We’ve mostly been in a state of denial for two weeks, here in Milan. We thought this wasn’t critical, that we were going to get better soon, that we weren’t going to end up like Wuhan.
We stayed home in the beginning, but then, when we got tired of staying home, we went out.
This is what’s circulating online right now.
Meanwhile, the numbers of the ill kept climbing.
Now, on Sunday, March 8, we find we’re in a red zone. We’re quarantined. We can’t leave Lombardy. If we do, the penalty is 3 months in prison.
We can still shop for food, although authorities advise that only one member per family venture forth. This morning at Essenlunga supermarket, my husband went alone. He found people were let in, through the turnstiles, a few at a time. Those who waited their turns, stood in an orderly fashion, actually leaving space between themselves and the next person. This is unheard of in Italy. Here we usually line up like a knot of unruly school kids.
My husband found there was a shortage of fresh fruit and vegetables. Still no sign of masks, no gels. Pasta could be had, at a discount, along with jars of tomato sauce. There is always one brand or another of pasta on sale at Esselunga. That this was still the case this morning was comforting.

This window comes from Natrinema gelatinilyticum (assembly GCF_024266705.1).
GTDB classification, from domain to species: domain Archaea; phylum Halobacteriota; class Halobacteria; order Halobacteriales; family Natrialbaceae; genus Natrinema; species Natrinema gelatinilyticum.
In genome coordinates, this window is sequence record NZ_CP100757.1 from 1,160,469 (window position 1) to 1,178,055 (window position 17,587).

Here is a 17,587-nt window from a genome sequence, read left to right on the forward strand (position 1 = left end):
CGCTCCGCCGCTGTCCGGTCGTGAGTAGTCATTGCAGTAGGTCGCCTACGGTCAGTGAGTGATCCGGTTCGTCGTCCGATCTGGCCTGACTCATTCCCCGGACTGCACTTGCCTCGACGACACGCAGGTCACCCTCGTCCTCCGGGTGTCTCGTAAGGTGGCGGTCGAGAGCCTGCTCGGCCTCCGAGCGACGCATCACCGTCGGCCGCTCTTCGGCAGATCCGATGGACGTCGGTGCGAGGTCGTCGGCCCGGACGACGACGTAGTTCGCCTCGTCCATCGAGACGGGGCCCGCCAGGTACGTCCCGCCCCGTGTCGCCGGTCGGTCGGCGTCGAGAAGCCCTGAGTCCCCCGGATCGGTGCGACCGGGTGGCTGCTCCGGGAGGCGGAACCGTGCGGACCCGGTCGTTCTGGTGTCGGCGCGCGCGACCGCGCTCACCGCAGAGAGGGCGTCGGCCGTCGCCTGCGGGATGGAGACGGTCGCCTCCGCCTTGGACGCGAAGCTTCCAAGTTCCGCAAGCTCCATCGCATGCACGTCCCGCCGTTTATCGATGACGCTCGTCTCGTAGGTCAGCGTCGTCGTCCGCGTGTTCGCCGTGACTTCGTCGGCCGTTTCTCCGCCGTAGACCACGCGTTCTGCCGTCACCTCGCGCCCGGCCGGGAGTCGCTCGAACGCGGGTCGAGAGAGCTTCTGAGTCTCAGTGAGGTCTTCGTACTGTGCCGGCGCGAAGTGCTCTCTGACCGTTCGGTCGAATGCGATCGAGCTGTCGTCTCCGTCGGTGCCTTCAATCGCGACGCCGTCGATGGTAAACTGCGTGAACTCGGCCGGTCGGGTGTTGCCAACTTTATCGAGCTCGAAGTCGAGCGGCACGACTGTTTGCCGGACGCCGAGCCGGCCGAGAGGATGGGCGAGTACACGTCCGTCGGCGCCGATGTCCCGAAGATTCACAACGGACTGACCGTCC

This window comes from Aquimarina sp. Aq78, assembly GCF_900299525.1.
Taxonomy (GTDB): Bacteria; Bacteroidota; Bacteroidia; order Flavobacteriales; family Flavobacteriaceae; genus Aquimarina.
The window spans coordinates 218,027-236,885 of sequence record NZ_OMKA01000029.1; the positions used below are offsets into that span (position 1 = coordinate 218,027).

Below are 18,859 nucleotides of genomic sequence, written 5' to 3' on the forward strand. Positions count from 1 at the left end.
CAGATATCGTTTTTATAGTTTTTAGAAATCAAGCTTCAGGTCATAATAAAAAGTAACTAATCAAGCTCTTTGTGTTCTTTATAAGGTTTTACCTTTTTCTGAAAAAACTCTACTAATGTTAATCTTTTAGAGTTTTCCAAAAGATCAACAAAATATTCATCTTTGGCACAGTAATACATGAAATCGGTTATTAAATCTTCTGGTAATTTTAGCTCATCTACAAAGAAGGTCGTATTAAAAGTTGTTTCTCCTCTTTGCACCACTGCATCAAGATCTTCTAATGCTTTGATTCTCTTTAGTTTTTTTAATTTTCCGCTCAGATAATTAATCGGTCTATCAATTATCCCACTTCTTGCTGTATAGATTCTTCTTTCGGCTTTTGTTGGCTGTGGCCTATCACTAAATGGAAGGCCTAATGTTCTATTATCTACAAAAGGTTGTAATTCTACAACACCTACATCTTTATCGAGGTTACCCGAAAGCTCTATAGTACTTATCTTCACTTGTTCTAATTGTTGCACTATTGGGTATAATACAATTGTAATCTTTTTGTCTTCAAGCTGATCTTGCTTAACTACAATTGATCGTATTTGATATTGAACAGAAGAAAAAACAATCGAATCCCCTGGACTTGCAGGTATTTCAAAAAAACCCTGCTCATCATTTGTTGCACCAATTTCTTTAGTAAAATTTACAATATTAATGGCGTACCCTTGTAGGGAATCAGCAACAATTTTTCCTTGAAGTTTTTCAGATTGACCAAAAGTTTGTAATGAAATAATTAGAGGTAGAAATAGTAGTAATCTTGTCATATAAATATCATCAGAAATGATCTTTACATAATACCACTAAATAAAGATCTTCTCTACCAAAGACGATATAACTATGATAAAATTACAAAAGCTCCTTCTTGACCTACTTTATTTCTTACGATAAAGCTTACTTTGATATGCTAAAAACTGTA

Although today is International Women’s Day the usual festive vibe is missing.
No one is selling sprigs of yellow mimosa at street corners. No one is making plans to go out tonight. Usually groups of women go out for a pizza and prosecco and toast each other.
There are messages though on Whatsapp:
I’m feeling a little chilly, sitting here at my desk. I’ve measured my temperature; it’s normal. I suppose you can’t help wanting to measure your temperature from time to time, to make sure you’re still healthy when you’re living in a red zone.